Spencer: Diablo III 1080p on Xbox One was a “Good Partnership;” Won’t Dictate Frame Rate or Resolution

on August 20, 2014 4:48 PM

It’s pretty funny to see how things work in the gaming industry: when people don’t get something, they often demand it. When they get it, they still find room for criticism. Microsoft has been target of a lot of flak for the fact that many Xbox One games don’t reach a 1080p resolution, and now that Diablo III has touched that “magic number” on Microsoft’s new console, some are criticizing the company for somehow “forcing” Blizzard to do it.

Xbox head honcho Phil Spencer took the chance to clarify on Twitter that no one has been “forced” to push the resolution of the game:

We didn’t force any game to ship at 1080p. We work with devs to make the game they want to make on XB1.

Diablo III was coming through during GPU increases in June, was good partnership to create a great Diablo on XB1.

I just thought we could get to 1080p. If Blizzard thought it wasn’t right for Diablo they had the call on what shipped.

Spencer also responded to a fan who mentioned that he does not care about resolution numbers, as long as they look good and run well:

I agree with you, let the studios make the call on what they want to ship. They know their games better than I do.

Studios decide, even our first party studios, I won’t dictate a framerate and/or resolution on a game.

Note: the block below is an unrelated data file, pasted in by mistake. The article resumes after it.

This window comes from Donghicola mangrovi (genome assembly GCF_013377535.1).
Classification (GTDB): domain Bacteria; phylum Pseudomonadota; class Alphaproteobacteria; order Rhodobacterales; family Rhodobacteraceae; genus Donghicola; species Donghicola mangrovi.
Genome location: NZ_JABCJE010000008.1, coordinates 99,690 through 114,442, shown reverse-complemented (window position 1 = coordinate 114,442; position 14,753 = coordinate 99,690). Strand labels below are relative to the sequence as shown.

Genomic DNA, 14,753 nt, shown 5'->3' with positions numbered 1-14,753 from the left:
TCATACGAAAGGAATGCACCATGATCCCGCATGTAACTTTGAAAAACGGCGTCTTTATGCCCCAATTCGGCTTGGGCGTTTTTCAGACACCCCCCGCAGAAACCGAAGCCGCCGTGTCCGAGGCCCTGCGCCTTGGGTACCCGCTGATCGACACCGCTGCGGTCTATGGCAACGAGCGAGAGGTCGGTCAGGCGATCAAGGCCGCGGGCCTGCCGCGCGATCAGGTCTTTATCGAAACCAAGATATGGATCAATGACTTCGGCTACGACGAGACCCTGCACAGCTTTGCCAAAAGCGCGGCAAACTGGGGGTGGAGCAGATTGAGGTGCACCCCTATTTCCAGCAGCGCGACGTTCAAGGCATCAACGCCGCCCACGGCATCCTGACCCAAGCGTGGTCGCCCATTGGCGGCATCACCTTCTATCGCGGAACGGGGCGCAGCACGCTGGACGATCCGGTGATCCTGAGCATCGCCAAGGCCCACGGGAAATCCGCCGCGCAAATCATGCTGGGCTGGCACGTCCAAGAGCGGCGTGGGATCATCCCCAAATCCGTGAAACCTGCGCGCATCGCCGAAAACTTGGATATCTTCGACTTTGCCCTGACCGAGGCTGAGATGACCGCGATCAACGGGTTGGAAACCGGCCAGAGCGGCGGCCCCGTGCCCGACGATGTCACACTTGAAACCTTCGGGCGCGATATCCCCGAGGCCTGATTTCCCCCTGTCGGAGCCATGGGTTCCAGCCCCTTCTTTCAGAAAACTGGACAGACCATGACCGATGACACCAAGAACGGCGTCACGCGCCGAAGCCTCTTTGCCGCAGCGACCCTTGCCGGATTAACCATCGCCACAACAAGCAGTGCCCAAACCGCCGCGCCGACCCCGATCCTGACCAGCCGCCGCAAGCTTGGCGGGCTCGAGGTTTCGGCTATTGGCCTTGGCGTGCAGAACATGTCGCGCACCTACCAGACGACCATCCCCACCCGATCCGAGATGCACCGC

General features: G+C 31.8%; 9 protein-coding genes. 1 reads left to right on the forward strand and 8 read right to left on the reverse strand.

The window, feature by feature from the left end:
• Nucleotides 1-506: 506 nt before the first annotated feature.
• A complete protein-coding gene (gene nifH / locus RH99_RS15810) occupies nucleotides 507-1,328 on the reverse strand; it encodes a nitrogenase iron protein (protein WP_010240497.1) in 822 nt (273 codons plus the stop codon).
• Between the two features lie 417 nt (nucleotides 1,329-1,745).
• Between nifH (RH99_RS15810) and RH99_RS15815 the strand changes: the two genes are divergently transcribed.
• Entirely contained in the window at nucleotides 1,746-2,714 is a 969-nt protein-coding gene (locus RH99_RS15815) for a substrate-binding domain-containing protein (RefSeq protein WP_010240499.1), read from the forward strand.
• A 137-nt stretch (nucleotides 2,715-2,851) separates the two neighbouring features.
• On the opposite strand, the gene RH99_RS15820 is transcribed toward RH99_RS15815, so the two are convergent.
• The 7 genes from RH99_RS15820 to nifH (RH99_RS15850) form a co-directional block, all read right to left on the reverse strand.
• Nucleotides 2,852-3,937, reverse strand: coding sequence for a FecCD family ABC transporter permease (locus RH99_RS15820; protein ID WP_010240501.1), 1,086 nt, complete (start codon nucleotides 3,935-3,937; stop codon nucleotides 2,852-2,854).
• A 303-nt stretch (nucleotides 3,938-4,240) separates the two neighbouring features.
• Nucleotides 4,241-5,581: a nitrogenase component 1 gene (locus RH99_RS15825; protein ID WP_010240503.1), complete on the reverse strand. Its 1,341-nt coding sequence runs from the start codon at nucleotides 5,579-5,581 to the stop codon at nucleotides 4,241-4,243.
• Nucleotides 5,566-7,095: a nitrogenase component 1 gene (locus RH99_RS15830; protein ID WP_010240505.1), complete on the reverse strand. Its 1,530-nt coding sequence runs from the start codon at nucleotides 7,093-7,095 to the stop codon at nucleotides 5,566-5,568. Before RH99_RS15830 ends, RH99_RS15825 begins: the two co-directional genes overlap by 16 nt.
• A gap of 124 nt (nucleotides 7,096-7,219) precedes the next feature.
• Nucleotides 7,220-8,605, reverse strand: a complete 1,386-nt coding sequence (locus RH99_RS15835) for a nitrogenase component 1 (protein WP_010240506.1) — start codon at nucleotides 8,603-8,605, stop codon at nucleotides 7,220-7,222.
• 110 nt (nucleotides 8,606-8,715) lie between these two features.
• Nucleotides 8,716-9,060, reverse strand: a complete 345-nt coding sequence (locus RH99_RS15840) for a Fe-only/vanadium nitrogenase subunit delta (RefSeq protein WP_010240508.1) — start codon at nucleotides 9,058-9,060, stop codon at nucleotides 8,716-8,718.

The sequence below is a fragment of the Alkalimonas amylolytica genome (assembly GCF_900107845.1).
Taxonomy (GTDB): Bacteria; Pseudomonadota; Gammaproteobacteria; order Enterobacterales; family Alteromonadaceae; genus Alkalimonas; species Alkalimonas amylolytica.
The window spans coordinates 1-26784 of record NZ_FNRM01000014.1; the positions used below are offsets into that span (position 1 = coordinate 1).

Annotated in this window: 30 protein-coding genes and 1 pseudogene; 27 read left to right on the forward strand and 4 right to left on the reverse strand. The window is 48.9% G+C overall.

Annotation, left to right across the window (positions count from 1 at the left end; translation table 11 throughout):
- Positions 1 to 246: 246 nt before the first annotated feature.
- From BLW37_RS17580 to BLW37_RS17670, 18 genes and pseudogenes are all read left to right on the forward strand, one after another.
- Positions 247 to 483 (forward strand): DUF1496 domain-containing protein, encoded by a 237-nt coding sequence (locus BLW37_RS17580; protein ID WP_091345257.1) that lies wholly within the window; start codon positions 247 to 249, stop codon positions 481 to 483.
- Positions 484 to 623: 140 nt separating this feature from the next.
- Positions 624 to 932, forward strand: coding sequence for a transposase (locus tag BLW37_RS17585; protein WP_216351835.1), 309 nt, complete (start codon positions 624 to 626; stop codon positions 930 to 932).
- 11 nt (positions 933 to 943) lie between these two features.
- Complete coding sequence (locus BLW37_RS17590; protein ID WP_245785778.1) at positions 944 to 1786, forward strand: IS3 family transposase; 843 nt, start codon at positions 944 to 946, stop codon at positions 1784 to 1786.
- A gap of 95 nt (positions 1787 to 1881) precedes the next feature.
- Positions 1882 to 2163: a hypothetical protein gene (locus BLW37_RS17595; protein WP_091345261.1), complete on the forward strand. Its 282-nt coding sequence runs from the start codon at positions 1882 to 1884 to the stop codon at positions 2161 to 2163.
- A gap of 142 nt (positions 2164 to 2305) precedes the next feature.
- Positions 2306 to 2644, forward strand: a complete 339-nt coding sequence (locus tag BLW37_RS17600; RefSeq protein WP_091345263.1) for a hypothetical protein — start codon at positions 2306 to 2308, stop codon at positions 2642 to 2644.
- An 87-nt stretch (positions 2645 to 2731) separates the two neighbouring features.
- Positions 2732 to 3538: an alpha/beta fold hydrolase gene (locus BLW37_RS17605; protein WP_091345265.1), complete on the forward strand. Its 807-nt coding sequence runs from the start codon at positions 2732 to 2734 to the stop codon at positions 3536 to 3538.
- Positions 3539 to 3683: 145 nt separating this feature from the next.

That definitely seems to be a sensible approach, and I’m pretty sure that we’re going to see more games running at a sub-full HD resolution in the future.

I’m also quite sure that we’ll see many regretting that Microsoft didn’t “force” those developers to push for a higher resolution, but such is the voluble nature of the internet.

 /  Executive News Editor
Hailing from sunny (not as much as people think) Italy and long standing gamer since the age of Mattel Intellivision and Sinclair ZX Spectrum. Definitely a multi-platform gamer, he still holds the old dear PC nearest to his heart, while not disregarding any console on the market. RPGs (of any nationality) and MMORPGs are his daily bread, but he enjoys almost every other genre, prominently racing simulators, action and sandbox games. He is also one of the few surviving fans of the flight simulator genre on Earth.